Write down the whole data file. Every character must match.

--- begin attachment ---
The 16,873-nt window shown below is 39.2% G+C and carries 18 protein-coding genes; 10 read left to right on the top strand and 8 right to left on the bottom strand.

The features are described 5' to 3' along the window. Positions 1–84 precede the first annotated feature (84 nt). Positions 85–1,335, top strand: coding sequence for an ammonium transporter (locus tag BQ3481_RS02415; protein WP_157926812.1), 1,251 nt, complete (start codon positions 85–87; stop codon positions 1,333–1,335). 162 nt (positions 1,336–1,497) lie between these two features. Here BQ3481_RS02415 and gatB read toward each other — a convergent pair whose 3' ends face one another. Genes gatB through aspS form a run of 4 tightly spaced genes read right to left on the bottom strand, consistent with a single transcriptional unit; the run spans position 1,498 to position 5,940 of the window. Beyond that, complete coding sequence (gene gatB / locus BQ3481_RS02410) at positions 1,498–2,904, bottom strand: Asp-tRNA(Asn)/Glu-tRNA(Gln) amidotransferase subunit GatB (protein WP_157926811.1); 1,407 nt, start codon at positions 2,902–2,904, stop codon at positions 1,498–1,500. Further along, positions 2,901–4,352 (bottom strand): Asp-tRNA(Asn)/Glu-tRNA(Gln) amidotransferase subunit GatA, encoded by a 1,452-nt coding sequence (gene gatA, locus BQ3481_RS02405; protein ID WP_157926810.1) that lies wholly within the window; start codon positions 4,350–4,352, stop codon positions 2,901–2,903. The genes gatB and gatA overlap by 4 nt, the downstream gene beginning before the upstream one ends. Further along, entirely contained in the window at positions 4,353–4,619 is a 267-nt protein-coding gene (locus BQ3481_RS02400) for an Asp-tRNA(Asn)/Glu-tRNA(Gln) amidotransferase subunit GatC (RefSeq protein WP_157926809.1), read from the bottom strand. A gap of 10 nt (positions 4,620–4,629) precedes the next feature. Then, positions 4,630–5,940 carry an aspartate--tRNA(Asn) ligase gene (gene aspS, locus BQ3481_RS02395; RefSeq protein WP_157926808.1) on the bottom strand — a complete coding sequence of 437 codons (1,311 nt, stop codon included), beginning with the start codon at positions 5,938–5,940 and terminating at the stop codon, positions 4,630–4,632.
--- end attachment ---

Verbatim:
The 16,873-nt window shown below is 39.2% G+C and carries 18 protein-coding genes; 10 read left to right on the top strand and 8 right to left on the bottom strand.

The features are described 5' to 3' along the window. Positions 1–84 precede the first annotated feature (84 nt). Positions 85–1,335, top strand: coding sequence for an ammonium transporter (locus tag BQ3481_RS02415; protein WP_157926812.1), 1,251 nt, complete (start codon positions 85–87; stop codon positions 1,333–1,335). 162 nt (positions 1,336–1,497) lie between these two features. Here BQ3481_RS02415 and gatB read toward each other — a convergent pair whose 3' ends face one another. Genes gatB through aspS form a run of 4 tightly spaced genes read right to left on the bottom strand, consistent with a single transcriptional unit; the run spans position 1,498 to position 5,940 of the window. Beyond that, complete coding sequence (gene gatB / locus BQ3481_RS02410) at positions 1,498–2,904, bottom strand: Asp-tRNA(Asn)/Glu-tRNA(Gln) amidotransferase subunit GatB (protein WP_157926811.1); 1,407 nt, start codon at positions 2,902–2,904, stop codon at positions 1,498–1,500. Further along, positions 2,901–4,352 (bottom strand): Asp-tRNA(Asn)/Glu-tRNA(Gln) amidotransferase subunit GatA, encoded by a 1,452-nt coding sequence (gene gatA, locus BQ3481_RS02405; protein ID WP_157926810.1) that lies wholly within the window; start codon positions 4,350–4,352, stop codon positions 2,901–2,903. The genes gatB and gatA overlap by 4 nt, the downstream gene beginning before the upstream one ends. Further along, entirely contained in the window at positions 4,353–4,619 is a 267-nt protein-coding gene (locus BQ3481_RS02400) for an Asp-tRNA(Asn)/Glu-tRNA(Gln) amidotransferase subunit GatC (RefSeq protein WP_157926809.1), read from the bottom strand. A gap of 10 nt (positions 4,620–4,629) precedes the next feature. Then, positions 4,630–5,940 carry an aspartate--tRNA(Asn) ligase gene (gene aspS, locus BQ3481_RS02395; RefSeq protein WP_157926808.1) on the bottom strand — a complete coding sequence of 437 codons (1,311 nt, stop codon included), beginning with the start codon at positions 5,938–5,940 and terminating at the stop codon, positions 4,630–4,632.